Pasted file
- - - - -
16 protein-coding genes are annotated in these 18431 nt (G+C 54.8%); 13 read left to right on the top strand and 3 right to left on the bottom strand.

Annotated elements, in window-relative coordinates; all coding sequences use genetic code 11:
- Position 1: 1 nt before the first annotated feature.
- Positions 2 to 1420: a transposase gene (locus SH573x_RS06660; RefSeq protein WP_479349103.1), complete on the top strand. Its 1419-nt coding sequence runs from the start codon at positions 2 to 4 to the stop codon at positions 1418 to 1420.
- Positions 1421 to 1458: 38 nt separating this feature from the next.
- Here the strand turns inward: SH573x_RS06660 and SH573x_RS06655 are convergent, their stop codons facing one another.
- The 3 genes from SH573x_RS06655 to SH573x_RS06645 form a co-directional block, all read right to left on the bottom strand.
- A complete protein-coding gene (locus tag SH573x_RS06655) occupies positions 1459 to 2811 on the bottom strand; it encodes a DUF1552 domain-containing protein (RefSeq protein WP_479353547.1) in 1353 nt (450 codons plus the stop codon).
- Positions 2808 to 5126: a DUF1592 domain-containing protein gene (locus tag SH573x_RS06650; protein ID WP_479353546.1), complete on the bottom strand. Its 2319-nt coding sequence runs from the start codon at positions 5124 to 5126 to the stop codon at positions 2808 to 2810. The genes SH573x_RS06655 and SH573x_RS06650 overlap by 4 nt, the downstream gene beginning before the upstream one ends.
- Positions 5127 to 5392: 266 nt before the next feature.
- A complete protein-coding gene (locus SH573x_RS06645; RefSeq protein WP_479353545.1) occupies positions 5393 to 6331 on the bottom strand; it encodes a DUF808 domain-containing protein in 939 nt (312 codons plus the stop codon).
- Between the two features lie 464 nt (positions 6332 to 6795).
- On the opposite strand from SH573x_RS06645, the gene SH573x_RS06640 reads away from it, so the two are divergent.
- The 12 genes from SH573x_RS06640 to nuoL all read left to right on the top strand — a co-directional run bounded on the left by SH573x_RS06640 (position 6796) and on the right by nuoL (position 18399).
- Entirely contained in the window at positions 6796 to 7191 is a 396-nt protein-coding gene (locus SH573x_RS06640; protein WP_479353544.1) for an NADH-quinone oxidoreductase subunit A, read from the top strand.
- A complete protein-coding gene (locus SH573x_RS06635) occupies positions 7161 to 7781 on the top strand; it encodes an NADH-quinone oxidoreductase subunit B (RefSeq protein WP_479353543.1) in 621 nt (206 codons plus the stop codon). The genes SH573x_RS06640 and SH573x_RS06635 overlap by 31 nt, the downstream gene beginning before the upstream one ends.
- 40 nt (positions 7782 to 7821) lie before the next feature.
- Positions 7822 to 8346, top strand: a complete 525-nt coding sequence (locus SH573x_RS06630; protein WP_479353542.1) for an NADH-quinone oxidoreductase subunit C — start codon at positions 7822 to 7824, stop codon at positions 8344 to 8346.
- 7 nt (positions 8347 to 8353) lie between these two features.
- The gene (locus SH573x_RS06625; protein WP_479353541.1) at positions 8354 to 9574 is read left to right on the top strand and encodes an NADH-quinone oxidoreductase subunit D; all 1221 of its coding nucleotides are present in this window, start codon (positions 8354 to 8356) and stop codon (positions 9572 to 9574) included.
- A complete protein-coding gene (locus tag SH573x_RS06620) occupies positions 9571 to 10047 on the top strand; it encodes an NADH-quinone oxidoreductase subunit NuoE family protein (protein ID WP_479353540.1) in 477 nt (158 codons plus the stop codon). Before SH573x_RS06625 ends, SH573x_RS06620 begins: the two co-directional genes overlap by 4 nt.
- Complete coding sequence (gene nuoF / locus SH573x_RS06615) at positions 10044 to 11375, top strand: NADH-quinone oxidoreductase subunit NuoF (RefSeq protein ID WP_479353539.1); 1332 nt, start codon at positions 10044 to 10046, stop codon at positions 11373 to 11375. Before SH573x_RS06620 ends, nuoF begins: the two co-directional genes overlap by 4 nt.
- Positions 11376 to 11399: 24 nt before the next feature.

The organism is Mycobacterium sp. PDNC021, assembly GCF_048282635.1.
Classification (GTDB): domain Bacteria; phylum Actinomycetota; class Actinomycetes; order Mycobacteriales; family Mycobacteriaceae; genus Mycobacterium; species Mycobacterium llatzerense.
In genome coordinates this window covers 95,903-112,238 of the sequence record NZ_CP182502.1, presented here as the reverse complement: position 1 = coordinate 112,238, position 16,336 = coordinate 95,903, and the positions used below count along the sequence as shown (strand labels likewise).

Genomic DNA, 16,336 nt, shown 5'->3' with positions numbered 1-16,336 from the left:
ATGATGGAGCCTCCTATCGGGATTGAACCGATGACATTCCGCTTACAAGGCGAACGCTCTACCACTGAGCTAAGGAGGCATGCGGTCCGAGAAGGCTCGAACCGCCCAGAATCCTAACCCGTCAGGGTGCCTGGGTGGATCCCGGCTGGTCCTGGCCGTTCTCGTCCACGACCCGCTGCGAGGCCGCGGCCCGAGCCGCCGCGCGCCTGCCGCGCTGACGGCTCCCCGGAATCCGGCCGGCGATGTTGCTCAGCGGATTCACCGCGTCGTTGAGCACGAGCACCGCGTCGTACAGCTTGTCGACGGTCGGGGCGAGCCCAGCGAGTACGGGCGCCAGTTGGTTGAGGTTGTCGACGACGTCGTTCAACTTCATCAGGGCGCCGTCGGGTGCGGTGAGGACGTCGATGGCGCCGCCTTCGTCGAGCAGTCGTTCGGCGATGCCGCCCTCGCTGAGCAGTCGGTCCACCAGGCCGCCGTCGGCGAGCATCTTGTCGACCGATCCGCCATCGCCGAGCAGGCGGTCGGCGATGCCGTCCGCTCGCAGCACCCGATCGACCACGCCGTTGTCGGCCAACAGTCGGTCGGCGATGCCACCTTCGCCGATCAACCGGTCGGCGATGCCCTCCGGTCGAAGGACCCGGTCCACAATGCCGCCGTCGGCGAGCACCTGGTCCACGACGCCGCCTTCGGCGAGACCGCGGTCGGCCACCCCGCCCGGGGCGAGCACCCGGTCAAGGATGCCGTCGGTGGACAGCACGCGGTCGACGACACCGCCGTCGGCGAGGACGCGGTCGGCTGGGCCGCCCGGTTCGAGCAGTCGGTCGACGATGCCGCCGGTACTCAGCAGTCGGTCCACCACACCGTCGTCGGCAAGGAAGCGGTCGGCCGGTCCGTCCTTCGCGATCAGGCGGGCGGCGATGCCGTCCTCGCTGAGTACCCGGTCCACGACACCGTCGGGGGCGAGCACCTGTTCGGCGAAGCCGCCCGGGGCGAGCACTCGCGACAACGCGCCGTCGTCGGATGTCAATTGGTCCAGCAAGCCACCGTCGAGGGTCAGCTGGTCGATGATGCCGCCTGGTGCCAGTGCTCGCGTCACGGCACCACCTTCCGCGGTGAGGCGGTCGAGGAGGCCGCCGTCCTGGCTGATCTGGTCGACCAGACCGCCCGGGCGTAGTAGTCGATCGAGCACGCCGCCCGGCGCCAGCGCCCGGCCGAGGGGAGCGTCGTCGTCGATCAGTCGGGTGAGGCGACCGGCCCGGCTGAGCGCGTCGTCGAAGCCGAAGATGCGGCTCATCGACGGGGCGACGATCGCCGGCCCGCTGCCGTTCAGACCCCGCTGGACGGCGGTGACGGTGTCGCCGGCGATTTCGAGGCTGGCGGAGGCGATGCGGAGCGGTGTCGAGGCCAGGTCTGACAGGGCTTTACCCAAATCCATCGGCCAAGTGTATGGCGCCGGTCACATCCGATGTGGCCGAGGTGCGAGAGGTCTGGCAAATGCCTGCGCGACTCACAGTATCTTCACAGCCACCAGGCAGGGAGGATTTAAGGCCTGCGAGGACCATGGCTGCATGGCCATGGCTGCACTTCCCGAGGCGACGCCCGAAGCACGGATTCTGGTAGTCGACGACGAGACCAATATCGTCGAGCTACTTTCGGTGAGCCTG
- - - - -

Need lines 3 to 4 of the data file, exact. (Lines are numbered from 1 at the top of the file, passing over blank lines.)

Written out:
- Position 1: 1 nt before the first annotated feature.
- Positions 2 to 1420: a transposase gene (locus SH573x_RS06660; RefSeq protein WP_479349103.1), complete on the top strand. Its 1419-nt coding sequence runs from the start codon at positions 2 to 4 to the stop codon at positions 1418 to 1420.